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Many of us, especially those who sit at a desk all day, have internally rotated shoulders ( aka rounded shoulders & slouch posture) meaning our external rotators are tight. If you bench press and do pull-ups on a regular basis, chances are your shoulders are internally rotated. (Try this quick test to assess your shoulder mobility: Stand in front of a mirror in an anatomical position with your hands and palms relaxed and hanging by your sides. Keep your eyes on your left and right thumbs in the mirror. If they point inwards, towards your body, your shoulders are internally rotated.) You don’t have to stop these movements completely, although you may have to lower the intensity and frequency of your bench press and pull-ups if you want to address the issue at hand. Stretching the pectoralis minor and performing shoulder external rotation movements are some of the ways to correct this. But proponents of CET will argue in favor of doing a plethora of  CET exercises and not performing those exercises until the issue is resolved. Where I disagree is that I believe both can be done without discontinuing one completely.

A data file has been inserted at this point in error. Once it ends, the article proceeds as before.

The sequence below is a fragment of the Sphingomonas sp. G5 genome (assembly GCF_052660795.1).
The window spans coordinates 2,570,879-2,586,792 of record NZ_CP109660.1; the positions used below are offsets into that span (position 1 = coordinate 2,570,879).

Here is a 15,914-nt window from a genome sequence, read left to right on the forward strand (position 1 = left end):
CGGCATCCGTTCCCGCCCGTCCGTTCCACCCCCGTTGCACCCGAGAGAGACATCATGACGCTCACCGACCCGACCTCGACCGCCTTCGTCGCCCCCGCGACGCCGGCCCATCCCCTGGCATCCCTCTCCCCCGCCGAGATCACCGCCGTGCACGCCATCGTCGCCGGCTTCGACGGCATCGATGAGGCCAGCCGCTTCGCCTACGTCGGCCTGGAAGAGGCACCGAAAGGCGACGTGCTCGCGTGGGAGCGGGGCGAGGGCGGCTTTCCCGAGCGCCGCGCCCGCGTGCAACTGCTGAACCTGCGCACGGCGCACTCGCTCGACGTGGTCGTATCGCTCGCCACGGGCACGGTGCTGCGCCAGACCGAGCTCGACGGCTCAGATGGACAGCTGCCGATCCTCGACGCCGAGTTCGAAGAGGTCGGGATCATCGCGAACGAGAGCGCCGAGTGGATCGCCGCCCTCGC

Then there’s this question: How long should one perform CET and to what extent? I’ve seen people, both personal trainers with their clients and regular exercise enthusiasts, who do CET for 30-45 minutes, multiple times a week with no basic movement at all (squat, deadlift, push & pull). The idea is all the body’s weak stabilizers and prime movers must be strengthened before movement can begin. Regardless of how much CET you make me do, I have to perform a skill or movement more than once in order to get better at it. The Principle of Specificity states that clearly. I’ve had first-time clients correct their Deadlifting pattern in one session. It may have required 4 to 5 sets, but they fixed whatever mechanical issues they had at the beginning of the working set. I didn’t have to employ any CET. They simply perfected the movement by doing it over and over and over again.

Here are 4 takeaways: